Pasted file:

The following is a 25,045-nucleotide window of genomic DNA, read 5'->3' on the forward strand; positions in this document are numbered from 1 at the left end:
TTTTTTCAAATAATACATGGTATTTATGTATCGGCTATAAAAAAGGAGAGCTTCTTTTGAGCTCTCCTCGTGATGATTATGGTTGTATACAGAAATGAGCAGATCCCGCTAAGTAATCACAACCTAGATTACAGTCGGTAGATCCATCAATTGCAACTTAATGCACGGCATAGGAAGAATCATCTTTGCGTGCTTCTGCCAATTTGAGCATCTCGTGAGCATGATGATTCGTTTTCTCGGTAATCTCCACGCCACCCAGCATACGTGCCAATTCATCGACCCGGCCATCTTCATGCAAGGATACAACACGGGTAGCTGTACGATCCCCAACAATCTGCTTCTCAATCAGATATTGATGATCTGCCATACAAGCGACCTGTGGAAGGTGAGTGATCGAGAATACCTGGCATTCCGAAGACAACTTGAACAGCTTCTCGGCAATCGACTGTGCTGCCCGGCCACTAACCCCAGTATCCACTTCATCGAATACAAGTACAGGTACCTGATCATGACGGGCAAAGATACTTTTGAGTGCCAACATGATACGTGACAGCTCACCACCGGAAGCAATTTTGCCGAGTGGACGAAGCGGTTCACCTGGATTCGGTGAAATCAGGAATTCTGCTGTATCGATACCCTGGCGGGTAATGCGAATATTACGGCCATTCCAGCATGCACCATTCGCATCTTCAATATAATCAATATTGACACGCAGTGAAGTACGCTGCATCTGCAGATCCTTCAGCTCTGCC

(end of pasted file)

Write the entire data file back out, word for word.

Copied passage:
The following is a 25,045-nucleotide window of genomic DNA, read 5'->3' on the forward strand; positions in this document are numbered from 1 at the left end:
TTTTTTCAAATAATACATGGTATTTATGTATCGGCTATAAAAAAGGAGAGCTTCTTTTGAGCTCTCCTCGTGATGATTATGGTTGTATACAGAAATGAGCAGATCCCGCTAAGTAATCACAACCTAGATTACAGTCGGTAGATCCATCAATTGCAACTTAATGCACGGCATAGGAAGAATCATCTTTGCGTGCTTCTGCCAATTTGAGCATCTCGTGAGCATGATGATTCGTTTTCTCGGTAATCTCCACGCCACCCAGCATACGTGCCAATTCATCGACCCGGCCATCTTCATGCAAGGATACAACACGGGTAGCTGTACGATCCCCAACAATCTGCTTCTCAATCAGATATTGATGATCTGCCATACAAGCGACCTGTGGAAGGTGAGTGATCGAGAATACCTGGCATTCCGAAGACAACTTGAACAGCTTCTCGGCAATCGACTGTGCTGCCCGGCCACTAACCCCAGTATCCACTTCATCGAATACAAGTACAGGTACCTGATCATGACGGGCAAAGATACTTTTGAGTGCCAACATGATACGTGACAGCTCACCACCGGAAGCAATTTTGCCGAGTGGACGAAGCGGTTCACCTGGATTCGGTGAAATCAGGAATTCTGCTGTATCGATACCCTGGCGGGTAATGCGAATATTACGGCCATTCCAGCATGCACCATTCGCATCTTCAATATAATCAATATTGACACGCAGTGAAGTACGCTGCATCTGCAGATCCTTCAGCTCTGCC